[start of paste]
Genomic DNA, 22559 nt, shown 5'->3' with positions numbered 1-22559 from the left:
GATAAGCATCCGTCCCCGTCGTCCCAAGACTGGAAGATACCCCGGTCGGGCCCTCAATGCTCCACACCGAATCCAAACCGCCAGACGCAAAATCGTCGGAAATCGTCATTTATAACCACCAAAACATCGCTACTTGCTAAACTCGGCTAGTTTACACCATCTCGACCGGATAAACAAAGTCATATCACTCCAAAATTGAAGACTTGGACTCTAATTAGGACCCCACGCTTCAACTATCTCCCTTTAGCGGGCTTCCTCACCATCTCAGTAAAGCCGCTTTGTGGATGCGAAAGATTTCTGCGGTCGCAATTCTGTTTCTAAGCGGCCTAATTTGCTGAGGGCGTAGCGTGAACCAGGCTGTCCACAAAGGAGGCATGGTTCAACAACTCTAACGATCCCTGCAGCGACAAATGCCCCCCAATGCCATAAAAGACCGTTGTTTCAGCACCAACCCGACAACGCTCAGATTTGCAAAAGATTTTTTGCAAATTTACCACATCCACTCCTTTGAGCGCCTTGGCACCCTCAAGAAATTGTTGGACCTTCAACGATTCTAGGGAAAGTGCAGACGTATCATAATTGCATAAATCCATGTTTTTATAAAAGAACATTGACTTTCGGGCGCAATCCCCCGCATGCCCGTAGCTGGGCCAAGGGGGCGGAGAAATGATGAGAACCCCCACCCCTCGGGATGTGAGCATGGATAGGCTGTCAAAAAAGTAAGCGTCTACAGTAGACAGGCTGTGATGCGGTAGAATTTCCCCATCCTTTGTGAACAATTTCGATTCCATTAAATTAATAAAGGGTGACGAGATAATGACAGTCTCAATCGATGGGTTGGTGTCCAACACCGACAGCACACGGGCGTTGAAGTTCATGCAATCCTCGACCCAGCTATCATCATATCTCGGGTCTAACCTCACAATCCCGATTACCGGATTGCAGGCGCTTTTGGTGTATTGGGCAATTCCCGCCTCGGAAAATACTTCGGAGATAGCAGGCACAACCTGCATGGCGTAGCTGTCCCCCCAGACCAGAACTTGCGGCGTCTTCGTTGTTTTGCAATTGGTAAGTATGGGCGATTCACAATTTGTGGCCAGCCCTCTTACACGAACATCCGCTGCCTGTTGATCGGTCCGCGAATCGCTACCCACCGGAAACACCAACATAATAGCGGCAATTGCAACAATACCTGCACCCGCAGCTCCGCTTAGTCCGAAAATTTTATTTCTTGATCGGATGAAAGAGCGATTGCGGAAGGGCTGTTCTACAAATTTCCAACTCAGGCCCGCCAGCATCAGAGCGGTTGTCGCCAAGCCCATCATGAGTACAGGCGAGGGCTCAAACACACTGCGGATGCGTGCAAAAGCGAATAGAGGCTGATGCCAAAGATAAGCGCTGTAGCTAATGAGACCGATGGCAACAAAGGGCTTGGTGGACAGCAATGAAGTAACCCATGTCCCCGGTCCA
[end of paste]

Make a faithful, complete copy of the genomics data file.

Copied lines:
Genomic DNA, 22559 nt, shown 5'->3' with positions numbered 1-22559 from the left:
GATAAGCATCCGTCCCCGTCGTCCCAAGACTGGAAGATACCCCGGTCGGGCCCTCAATGCTCCACACCGAATCCAAACCGCCAGACGCAAAATCGTCGGAAATCGTCATTTATAACCACCAAAACATCGCTACTTGCTAAACTCGGCTAGTTTACACCATCTCGACCGGATAAACAAAGTCATATCACTCCAAAATTGAAGACTTGGACTCTAATTAGGACCCCACGCTTCAACTATCTCCCTTTAGCGGGCTTCCTCACCATCTCAGTAAAGCCGCTTTGTGGATGCGAAAGATTTCTGCGGTCGCAATTCTGTTTCTAAGCGGCCTAATTTGCTGAGGGCGTAGCGTGAACCAGGCTGTCCACAAAGGAGGCATGGTTCAACAACTCTAACGATCCCTGCAGCGACAAATGCCCCCCAATGCCATAAAAGACCGTTGTTTCAGCACCAACCCGACAACGCTCAGATTTGCAAAAGATTTTTTGCAAATTTACCACATCCACTCCTTTGAGCGCCTTGGCACCCTCAAGAAATTGTTGGACCTTCAACGATTCTAGGGAAAGTGCAGACGTATCATAATTGCATAAATCCATGTTTTTATAAAAGAACATTGACTTTCGGGCGCAATCCCCCGCATGCCCGTAGCTGGGCCAAGGGGGCGGAGAAATGATGAGAACCCCCACCCCTCGGGATGTGAGCATGGATAGGCTGTCAAAAAAGTAAGCGTCTACAGTAGACAGGCTGTGATGCGGTAGAATTTCCCCATCCTTTGTGAACAATTTCGATTCCATTAAATTAATAAAGGGTGACGAGATAATGACAGTCTCAATCGATGGGTTGGTGTCCAACACCGACAGCACACGGGCGTTGAAGTTCATGCAATCCTCGACCCAGCTATCATCATATCTCGGGTCTAACCTCACAATCCCGATTACCGGATTGCAGGCGCTTTTGGTGTATTGGGCAATTCCCGCCTCGGAAAATACTTCGGAGATAGCAGGCACAACCTGCATGGCGTAGCTGTCCCCCCAGACCAGAACTTGCGGCGTCTTCGTTGTTTTGCAATTGGTAAGTATGGGCGATTCACAATTTGTGGCCAGCCCTCTTACACGAACATCCGCTGCCTGTTGATCGGTCCGCGAATCGCTACCCACCGGAAACACCAACATAATAGCGGCAATTGCAACAATACCTGCACCCGCAGCTCCGCTTAGTCCGAAAATTTTATTTCTTGATCGGATGAAAGAGCGATTGCGGAAGGGCTGTTCTACAAATTTCCAACTCAGGCCCGCCAGCATCAGAGCGGTTGTCGCCAAGCCCATCATGAGTACAGGCGAGGGCTCAAACACACTGCGGATGCGTGCAAAAGCGAATAGAGGCTGATGCCAAAGATAAGCGCTGTAGCTAATGAGACCGATGGCAACAAAGGGCTTGGTGGACAGCAATGAAGTAACCCATGTCCCCGGTCCA